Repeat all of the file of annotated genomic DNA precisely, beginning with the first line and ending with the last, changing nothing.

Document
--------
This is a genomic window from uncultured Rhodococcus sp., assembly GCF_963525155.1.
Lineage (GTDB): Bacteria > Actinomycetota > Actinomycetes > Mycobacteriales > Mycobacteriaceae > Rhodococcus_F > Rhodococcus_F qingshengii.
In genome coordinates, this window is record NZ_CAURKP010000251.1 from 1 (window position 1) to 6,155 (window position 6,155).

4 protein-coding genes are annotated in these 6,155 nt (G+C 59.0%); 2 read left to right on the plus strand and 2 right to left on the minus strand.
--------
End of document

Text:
This is a genomic window from uncultured Rhodococcus sp., assembly GCF_963525155.1.
Lineage (GTDB): Bacteria > Actinomycetota > Actinomycetes > Mycobacteriales > Mycobacteriaceae > Rhodococcus_F > Rhodococcus_F qingshengii.
In genome coordinates, this window is record NZ_CAURKP010000251.1 from 1 (window position 1) to 6,155 (window position 6,155).

4 protein-coding genes are annotated in these 6,155 nt (G+C 59.0%); 2 read left to right on the plus strand and 2 right to left on the minus strand.